November 17, 2011

9 Principles to Help Boomers Live on Retirement Income

Schwab seeks to promote thoughtful planning by those who are unprepared

Many baby boomers have no clear idea how much money they will need to live on during retirement. Many baby boomers have no clear idea how much money they will need to live on during retirement.

Many American baby boomers have yet to determine how much income they will need in retirement, and even more are uncertain how to invest their money to help maximize their retirement income, according to a new report by Charles Schwab.

Schwab’s “Retirement Income Fundamentals,” released Thursday, sets out nine principles to provide investors with actionable guidelines for funding their income in retirement.

In a survey of some 1,000 Americans ages 55–70 with $100,000 or more in total investable assets, Schwab found that 33% had not yet determined what their essential living expenses in retirement would be. Sixty-four percent said they had less than one year of cash savings at any one time for retirement living expenses. Nearly half were uncertain how to invest their money to maximize retirement income.

“Saving for retirement is something most Americans know they have to do, but many people are confused, scared, and literally frozen when it comes to flipping the switch from saving to withdrawing,” Carrie Schwab-Pomerantz, a Charles Schwab senior vice president, said in a statement. “Our data shows that people even just a year or two away from retirement don’t know how to tap their savings effectively once they transition to retirement.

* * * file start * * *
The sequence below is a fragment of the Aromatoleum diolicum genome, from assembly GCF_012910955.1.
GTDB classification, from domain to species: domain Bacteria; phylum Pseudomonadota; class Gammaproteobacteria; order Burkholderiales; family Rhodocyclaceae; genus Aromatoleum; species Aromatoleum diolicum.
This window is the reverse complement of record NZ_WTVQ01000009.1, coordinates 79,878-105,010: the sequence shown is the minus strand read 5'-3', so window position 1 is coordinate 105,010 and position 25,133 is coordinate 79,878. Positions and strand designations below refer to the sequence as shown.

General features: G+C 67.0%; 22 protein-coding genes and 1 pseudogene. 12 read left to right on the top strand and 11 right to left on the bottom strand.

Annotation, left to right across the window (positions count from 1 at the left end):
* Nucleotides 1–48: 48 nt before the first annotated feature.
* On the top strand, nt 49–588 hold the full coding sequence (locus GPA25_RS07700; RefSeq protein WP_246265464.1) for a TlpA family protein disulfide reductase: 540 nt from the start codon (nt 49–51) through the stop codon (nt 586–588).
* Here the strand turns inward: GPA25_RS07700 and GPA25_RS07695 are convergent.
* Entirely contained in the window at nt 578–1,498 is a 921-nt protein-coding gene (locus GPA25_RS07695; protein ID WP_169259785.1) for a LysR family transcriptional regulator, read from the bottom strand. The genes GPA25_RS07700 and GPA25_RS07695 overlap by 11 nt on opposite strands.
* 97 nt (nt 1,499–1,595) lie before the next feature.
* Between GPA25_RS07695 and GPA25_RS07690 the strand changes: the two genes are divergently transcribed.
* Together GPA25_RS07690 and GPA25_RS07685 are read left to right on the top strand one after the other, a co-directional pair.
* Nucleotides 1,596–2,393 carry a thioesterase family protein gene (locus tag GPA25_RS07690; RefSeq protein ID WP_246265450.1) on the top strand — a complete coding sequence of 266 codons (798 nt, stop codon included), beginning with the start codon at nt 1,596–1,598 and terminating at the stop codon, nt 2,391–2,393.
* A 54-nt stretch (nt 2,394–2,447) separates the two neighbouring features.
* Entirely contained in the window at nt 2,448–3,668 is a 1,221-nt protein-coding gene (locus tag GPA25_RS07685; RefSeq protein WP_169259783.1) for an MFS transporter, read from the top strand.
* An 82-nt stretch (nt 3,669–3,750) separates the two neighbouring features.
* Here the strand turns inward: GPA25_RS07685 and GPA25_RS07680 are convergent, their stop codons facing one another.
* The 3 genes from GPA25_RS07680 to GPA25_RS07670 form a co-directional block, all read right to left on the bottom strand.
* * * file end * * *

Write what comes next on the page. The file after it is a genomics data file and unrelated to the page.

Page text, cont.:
Schwab recommended following these nine fundamentals when planning for retirement income:

  1. Review your situation: how much money you have earmarked for retirement, where you keep it and how much, if anything, you want to leave to heirs.
  2. Maintain a year of cash that you will use—along with your regular sources of income—to cover all expenses throughout the year.
  3. Consolidate income when possible in a single account where you keep your year of cash. Or you might choose a similar type of account where funds can be easily transferred.
  • Match your investments to your goals and needs. Investing heavily in income-generating bonds and CDs may make you feel more comfortable, but you may also need to keep a portion of your savings in growth-oriented stocks to counteract the long-term effects of inflation.
  • Divide your expenses into essential and discretionary categories, and cover the essentials with predictable income sources.
  • Don’t be afraid to tap into your principal to supplement interest and dividend income. There are ways to help tap your portfolio with a high degree of confidence that your money can last.
  • Follow a smart portfolio drawdown strategy. To supplement your predictable income sources, consider drawing money from your retirement portfolio in this order:
    • Start by drawing principal from maturing bonds and CDs
    • Take your required minimum IRA distribution if you are 70½ or older
    • Sell overweighted assets in your taxable accounts
    • Sell from your tax-advantaged accounts. starting with Traditional IRAs, then Roth IRAs.

         8. Rebalance annually to stay aligned with your goals because there is less
    time to recover from the potential losses of lackluster returns caused by a portfolio that has strayed from your chosen asset allocation.  

         9. Stay flexible and re-evaluate as needed your portfolio asset allocation
    to stay aligned with your broader investment goals. 

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